Publisher: Rockstar Games
Developer: Rockstar Leeds
Release Date: June 6, 2006
There's a tried-and-true formula to gaming: Originality brings success, and success brings repetition. As a result, even the most unique ideas can become hackneyed and trite within a few years of the initial idea's success on the video game market. Some companies have refined their exploitation of this rule to an art form, coming out with game after game, rehash after rehash until the consumers finally get sick of it and stop buying the series. This will take a long time to happen if the series has become truly popular, due to how many gamers purchase based on loyalty to a specific game franchise.
Unless GTA 4 brings around something to the table that gamers didn't expect, Rockstar's flagship series may be limping its way to an early grave. Ironically, its demise wouldn't be on the hands of the right-wing Conservatives who want the game to be publicly burned, nor would it be at the hands of patches full of Hot Coffee. No, the death knell for the Grand Theft Auto series is Liberty City Stories, a game that saw phenomenal success on the PSP.
For those who don't have Sony's portable multimedia whatsit, Liberty City Stories is the tale of Tony Cipriani, a Mafioso who's recently been released from the big house after killing a "made man." Since that's how the incident is referred to in the manual, the game itself, and all the promotional media, what exactly he was made of is left a mystery. (I personally think it helps to think of him being made of mashed potatoes.) Regardless of the composition of this ex-man, Tony got a nice, long stay in the slammer for offing him. As such, he's been knocked down from a lofty position in "the family" to doing the dirty jobs of a nobody goon.
This, naturally, makes the game play out exactly like every other Grand Theft Auto game. You accept missions from your superiors, run around town, shoot people, and then repeat. There's really very little to the GTA games aside from stealing cars, driving them as fast and recklessly as possible, and being as much of a psychopathic bleep as you're humanly capable. There are, of course, the occasional extras – special races, bloodbaths, and other fun side-games to occupy your time in the game's world.
The similarities aren't just in the system – Liberty City Stories takes place in, naturally, Liberty City. For those not into the series, that means that it's the exact same city in Oregon as Grand Theft Auto III, the progenitor of the third-person 3D roam-and-shoot run-and-gun. It's not just the same setting, either; the city is set up virtually identical to how it was in GTA3, with only minor differences, if any, to the layout of the town. Unfortunately, the game also looks exactly like GTA3, with plenty of jaggy polygons, clumsy hit detection, and occasionally fuzzy textures. While it looks fine on the PSP, porting the graphic engine directly to the PS2 makes the game look archaic and dated.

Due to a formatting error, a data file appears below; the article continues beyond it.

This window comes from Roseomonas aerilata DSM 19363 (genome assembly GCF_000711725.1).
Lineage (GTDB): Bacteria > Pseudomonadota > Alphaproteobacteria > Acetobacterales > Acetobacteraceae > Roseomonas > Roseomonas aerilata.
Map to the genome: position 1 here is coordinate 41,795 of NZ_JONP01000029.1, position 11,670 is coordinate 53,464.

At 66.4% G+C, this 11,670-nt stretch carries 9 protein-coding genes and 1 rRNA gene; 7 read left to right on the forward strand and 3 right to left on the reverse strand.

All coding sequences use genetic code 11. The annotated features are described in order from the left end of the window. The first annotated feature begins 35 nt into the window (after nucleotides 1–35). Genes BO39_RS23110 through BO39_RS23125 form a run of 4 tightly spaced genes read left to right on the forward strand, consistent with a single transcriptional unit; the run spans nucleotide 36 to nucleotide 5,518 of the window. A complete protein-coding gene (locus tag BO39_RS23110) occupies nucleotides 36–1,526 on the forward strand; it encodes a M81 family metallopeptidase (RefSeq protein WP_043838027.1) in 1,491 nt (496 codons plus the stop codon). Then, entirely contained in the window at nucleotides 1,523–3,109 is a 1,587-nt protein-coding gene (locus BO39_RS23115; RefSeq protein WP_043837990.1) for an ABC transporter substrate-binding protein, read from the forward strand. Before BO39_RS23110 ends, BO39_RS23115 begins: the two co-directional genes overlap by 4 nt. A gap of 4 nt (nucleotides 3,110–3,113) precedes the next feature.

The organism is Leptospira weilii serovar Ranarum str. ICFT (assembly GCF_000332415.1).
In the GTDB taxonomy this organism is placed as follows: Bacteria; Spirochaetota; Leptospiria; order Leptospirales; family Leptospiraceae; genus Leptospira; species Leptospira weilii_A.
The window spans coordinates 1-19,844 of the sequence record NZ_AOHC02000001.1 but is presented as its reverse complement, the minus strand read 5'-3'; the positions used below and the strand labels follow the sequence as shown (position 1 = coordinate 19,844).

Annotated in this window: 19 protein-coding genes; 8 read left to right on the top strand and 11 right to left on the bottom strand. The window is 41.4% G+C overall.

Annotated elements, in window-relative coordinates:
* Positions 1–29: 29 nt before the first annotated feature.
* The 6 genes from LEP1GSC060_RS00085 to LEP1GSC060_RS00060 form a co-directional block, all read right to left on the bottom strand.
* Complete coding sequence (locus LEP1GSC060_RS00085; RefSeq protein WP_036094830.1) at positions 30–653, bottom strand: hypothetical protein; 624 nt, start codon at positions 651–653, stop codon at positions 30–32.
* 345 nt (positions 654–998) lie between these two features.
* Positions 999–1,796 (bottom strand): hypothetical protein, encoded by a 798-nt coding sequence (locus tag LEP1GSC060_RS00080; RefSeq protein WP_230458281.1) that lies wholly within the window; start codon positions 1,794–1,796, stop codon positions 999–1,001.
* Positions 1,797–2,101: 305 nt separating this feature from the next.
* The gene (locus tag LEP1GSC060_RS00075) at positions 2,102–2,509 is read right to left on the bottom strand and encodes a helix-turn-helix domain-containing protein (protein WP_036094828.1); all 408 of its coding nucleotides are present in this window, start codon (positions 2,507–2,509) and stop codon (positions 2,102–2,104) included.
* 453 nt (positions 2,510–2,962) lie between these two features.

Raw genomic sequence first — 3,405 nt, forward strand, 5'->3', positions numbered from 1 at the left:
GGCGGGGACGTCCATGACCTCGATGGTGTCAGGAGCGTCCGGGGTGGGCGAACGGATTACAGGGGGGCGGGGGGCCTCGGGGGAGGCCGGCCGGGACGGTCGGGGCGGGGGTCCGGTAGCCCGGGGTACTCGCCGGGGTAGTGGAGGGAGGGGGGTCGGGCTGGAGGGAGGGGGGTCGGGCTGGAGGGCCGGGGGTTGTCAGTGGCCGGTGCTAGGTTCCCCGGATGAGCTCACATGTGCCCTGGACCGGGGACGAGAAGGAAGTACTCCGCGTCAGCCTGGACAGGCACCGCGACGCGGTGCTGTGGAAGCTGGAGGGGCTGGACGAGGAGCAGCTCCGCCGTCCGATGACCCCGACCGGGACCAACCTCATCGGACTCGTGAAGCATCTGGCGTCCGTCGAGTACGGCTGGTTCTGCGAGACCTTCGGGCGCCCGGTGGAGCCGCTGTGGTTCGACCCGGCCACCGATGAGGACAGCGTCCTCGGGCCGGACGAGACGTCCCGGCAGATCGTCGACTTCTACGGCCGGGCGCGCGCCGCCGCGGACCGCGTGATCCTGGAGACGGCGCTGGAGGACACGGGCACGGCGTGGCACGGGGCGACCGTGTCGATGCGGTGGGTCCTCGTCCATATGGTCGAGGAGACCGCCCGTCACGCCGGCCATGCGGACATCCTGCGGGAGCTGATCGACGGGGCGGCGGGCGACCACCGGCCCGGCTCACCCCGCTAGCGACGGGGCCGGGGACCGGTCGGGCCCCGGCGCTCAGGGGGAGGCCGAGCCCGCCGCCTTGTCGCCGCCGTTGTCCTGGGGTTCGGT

The graphics aren't the only thing to get ported, either. The entire game, from audio to minorly loose controls, is all here straight from PSP, for better or worse. Well, I shouldn't say the entire game. Sadly, the two best features from the PSP version of Liberty City Stories – the multiplayer modes and the ability to provide custom soundtracks – are understandably absent due to technical limitations. The lack of custom soundtracks leaves you with only the in-game radio stations to occupy you, none of which are particularly spectacular. There's rap, house, hip-hop, Mexican musica and the obligatory talk radio, but disturbingly enough, not a single rock sampling to be found, which puts the game's soundtrack a good two steps behind even Vice City.
The rest of the audio shines, however, as is to be expected with Rockstar Games and its sound crew. The voice acting lacks any big names, which sets it behind the likes of Vice City and San Andreas, but the actors who have been cast for all the roles do a superb job. Never once are you given a feeling of "reading from a script like an emotionless zombie," as in so many video game voice samples, even if the actors have the tendency to ham things up a bit. Heck, it's Grand Theft Auto – where would it be without cheesy, overacted dialogue?
As mentioned, the controls are slightly loose, but that's how they've swung in pretty much every game of the series. Bikes are supposed to be tricky to control, and cars are supposed to lose some steering capacity after taking a few hefty impacts. The most noticeable flaw in the control scheme this time is in the out-of-vehicle roaming, though. Quite a few times in gameplay, I'd notice that, while on the run from the cops, the odd hit detection of the game had me pinned against people, cars, and light posts. Sure, the first two actually add a degree of realism (if you ignore the fact that they're just standing there and not aiming to stop me), but the third is a reach even for the most imaginative minds. What, have the machines risen up to destroy humanity, starting with some lowly felon on the streets of Liberty City?
Games aren't to be judged solely on how they are as standalone titles any more; these days, a game can't get a score without being put on trial against its peers. Liberty City Stories is entirely playable and excelled in its initial format on the PSP, where it was uncontested. As a first romp into the world of 3D Grand Theft Auto games, it's still worth taking a look at, too. However, both Vice City and San Andreas are better games, and GTA3, if you can find it, will provide almost identical play for a good $5 to $10 less. Even at its bargain bin price of a single Jackson, Liberty City Stories is outclassed by every single one of its competitors on the PlayStation 2.